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Mobilegeddon: The End is Nigh…Maybe

Written by
Brad Hunt

If you have been considering making your website mobile-friendly, now is the time. Actually, last month was the time. On April 21, 2015, Google made changes to its search algorithm that boost the rankings of mobile-friendly pages. This means if the pages of your website are legible and usable on mobile devices, your pages will rank better than those that are not. This was a significant change for which Google had provided some advanced warning back in February 2015. This change was significant enough that some dubbed it “Mobilegeddon.”

To determine if your site is mobile-friendly, Google has provided a handy Mobile-Friendly Test tool. Simply visit the tool and enter a page URL and Google will scan the page to check for mobile friendliness.  Note that the tool scans only the page you entered into the tool, not the entire site. See Figure 1 for the test results for the Smooth Fusion home page.

 Smoot Fusion Mobile Friendly

Figure 1: A passing result, a mobile friendly page

If the page you entered does not pass the test, you will see an error message similar to the one in Figure 2.

Did not pass mobile tesst

Figure 2: A page that did not pass the test

Depending on the errors the tool finds, Google will suggest articles to help you correct the mistakes. Google provided a convenient guide to help you avoid common mistakes with mobile SEO.

Google has also provided answers to some frequently asked questions on the Webmaster Central Blog. A few key things to keep in mind from this FAQ are outlined below.

  1. The algorithm update only affects searches made on mobile devices. It won’t affect the search results of users on desktop machines.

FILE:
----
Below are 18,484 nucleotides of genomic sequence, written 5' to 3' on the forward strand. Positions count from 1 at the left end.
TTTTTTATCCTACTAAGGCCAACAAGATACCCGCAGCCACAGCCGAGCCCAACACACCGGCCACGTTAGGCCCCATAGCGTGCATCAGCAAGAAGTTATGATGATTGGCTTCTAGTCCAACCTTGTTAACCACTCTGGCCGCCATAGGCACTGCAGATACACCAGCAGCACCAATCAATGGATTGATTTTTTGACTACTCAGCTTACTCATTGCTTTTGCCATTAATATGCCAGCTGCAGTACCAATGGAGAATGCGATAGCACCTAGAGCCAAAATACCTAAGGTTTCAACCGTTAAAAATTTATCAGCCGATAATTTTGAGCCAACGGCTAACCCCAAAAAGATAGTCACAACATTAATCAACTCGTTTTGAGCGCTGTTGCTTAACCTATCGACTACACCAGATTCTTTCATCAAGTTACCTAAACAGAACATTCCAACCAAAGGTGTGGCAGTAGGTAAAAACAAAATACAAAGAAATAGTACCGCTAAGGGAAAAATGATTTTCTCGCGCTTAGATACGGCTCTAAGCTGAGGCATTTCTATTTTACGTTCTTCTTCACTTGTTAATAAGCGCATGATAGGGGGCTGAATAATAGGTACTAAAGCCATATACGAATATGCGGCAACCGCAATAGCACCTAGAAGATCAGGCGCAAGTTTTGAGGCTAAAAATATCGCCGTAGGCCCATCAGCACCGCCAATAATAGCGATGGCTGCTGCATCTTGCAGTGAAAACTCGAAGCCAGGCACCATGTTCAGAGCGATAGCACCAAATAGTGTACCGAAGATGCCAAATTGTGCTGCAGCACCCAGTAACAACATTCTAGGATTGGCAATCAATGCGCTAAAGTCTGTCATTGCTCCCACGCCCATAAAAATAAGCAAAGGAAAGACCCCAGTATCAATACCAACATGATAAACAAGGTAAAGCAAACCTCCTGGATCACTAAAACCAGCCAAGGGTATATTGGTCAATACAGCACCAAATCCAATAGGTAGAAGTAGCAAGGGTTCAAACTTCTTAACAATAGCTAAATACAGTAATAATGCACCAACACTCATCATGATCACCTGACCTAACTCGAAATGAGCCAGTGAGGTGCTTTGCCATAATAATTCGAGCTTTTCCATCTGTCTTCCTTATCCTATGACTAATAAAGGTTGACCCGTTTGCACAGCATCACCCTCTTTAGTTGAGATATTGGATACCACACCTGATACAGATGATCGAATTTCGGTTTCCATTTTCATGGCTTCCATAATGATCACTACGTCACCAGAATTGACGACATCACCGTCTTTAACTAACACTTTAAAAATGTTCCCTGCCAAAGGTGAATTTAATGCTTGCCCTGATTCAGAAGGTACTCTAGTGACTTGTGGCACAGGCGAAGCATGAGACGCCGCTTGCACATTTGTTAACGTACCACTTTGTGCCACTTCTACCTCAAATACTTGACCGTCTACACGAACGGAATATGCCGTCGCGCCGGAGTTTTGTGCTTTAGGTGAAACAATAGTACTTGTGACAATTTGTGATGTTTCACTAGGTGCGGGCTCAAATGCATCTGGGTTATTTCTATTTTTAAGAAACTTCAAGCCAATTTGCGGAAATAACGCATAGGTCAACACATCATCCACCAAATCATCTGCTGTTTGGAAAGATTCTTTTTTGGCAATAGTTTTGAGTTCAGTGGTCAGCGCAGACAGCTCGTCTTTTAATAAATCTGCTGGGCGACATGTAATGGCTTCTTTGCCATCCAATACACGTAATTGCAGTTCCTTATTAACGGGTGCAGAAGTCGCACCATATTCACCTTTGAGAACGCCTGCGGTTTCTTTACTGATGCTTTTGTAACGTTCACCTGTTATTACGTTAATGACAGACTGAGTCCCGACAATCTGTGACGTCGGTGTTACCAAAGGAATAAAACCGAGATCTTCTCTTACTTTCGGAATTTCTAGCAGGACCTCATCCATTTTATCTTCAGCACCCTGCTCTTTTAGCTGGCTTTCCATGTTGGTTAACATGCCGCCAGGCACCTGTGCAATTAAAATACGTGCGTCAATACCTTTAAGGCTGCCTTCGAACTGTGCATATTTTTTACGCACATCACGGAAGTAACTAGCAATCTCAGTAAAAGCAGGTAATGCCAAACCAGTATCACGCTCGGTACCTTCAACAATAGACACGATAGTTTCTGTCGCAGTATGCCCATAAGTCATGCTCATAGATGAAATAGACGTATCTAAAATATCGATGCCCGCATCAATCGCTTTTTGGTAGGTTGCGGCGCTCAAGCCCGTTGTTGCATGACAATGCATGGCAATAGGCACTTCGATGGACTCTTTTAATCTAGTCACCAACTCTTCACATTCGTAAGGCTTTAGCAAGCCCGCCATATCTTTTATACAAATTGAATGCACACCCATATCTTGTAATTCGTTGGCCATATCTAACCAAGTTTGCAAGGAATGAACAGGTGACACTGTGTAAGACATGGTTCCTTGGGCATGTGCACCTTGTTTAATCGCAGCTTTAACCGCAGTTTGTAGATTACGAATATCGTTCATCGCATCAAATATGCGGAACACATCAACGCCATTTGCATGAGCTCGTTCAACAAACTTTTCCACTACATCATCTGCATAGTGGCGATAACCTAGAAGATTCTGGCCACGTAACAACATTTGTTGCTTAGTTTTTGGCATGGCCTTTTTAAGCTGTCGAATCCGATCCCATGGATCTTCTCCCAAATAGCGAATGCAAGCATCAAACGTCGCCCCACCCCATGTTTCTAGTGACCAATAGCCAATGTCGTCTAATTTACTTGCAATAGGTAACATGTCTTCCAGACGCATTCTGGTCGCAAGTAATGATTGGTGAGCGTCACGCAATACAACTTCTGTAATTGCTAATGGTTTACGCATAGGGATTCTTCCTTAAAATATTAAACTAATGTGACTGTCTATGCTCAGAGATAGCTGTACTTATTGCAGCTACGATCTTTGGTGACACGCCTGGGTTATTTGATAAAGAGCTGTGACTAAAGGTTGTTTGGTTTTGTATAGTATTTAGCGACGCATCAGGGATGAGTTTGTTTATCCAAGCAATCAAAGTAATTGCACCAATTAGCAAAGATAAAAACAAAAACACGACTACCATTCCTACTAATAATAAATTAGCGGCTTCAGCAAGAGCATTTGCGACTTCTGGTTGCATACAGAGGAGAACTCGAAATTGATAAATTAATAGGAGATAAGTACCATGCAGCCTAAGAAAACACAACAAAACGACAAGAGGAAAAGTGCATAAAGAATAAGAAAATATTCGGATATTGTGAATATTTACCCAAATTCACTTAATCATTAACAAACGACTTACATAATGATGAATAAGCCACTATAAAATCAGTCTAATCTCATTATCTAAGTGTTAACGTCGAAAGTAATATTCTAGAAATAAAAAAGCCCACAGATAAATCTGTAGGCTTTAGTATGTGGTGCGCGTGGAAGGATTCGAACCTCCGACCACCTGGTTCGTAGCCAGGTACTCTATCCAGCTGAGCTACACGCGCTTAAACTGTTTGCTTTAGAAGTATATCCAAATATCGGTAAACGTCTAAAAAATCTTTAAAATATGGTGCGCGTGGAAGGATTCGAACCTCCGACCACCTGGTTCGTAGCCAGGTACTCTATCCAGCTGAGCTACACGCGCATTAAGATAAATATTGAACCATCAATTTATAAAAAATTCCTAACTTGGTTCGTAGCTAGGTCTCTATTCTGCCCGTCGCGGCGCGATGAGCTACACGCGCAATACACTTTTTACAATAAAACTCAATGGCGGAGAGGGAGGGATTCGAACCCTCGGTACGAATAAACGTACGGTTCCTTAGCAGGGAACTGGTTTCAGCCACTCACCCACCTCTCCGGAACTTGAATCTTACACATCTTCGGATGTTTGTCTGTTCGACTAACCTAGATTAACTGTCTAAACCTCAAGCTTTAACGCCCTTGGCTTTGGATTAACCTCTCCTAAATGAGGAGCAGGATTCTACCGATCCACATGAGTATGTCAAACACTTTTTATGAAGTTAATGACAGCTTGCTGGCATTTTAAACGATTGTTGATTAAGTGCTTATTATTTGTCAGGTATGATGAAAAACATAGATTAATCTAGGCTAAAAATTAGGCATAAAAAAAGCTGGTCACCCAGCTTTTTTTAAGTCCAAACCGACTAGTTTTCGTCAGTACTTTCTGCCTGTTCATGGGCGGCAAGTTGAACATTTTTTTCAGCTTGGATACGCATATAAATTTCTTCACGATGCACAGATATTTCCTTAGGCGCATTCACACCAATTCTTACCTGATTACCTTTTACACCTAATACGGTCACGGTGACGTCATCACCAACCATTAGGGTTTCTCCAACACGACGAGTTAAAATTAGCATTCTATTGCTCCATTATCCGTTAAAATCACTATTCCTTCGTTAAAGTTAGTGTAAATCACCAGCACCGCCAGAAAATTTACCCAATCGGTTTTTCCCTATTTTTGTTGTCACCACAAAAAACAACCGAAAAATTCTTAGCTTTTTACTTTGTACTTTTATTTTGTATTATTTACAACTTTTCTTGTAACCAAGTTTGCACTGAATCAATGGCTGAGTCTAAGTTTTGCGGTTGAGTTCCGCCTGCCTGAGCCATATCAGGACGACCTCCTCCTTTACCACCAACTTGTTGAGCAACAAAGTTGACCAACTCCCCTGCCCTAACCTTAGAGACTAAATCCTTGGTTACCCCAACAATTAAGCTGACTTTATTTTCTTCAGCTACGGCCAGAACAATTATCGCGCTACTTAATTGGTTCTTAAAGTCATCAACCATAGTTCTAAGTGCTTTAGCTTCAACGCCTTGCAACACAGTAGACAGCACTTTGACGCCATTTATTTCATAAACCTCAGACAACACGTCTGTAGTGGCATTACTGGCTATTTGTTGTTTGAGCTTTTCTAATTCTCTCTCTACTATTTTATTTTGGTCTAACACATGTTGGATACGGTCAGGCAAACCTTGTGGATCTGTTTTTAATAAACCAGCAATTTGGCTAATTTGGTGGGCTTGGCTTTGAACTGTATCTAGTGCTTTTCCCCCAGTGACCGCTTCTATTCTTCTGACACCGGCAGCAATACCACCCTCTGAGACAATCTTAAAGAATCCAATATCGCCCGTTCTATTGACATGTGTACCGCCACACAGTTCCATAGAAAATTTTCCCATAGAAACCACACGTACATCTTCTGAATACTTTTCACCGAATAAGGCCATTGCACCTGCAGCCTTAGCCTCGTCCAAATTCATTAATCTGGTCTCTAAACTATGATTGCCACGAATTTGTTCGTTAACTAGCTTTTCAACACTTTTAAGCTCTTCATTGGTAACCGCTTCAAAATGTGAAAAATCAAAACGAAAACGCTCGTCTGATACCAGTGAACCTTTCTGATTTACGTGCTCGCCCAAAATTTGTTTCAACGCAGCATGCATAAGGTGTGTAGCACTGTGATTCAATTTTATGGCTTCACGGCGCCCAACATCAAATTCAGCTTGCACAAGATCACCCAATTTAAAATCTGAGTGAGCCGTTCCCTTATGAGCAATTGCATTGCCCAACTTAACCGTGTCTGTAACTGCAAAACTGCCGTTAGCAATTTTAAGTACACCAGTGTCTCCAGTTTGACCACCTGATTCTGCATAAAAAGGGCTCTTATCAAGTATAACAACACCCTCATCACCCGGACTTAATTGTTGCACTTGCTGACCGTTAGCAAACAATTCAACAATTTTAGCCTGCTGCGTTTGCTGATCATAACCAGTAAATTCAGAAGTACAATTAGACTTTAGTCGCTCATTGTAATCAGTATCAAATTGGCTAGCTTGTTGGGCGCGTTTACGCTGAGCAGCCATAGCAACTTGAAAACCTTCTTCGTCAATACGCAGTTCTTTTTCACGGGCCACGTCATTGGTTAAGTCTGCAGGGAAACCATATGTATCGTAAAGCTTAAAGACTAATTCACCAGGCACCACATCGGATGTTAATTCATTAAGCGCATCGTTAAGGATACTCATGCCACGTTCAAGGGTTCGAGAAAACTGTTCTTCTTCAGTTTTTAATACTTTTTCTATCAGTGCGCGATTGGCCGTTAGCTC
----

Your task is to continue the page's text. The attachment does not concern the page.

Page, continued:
2. This change is page specific. If you have some pages that are mobile-friendly, those pages won’t have their rankings affected. You can use the Mobile Usability test inside of Google’s Webmaster tools to see which pages have mobile problems. Figure 3 below shows an example of a site where many pages have a mobile usability problem.

  3. Of the various mechanisms that can be used to create mobile-friendly pages, none has an advantage in ranking. At Smooth Fusion, our favorite approach is responsive design, but having an entirely separate mobile site is an option as well.

  4. Make sure to check individual page content where plugins like videos and Flash might be used. If the page content won’t work on mobile, you might need to look at alternate ways to display that content.

Pages with Mobile Problems

Figure 3: Specific pages with mobile problems

With that background explanation, and now that the change is a month old, it is time to take a look at our analytics to see how this change might have affected site traffic. Let’s take a look at a real world example. This example is from a local business that serves end customers directly – a small business-to-consumer company.

The Audience Overview dashboard from Google Analytics (Figure 4) provides an overview of site traffic. They have seen almost 10k sessions and about 30k page views since the start of 2015.

Audience Overview

Figure 4: Audience overview for 2015 to date

Using the Audience menu inside Google Analytics, we can select the Mobile Overview menu item to see how the site traffic breaks down across mobile, desktop and tablet. See Figure 5.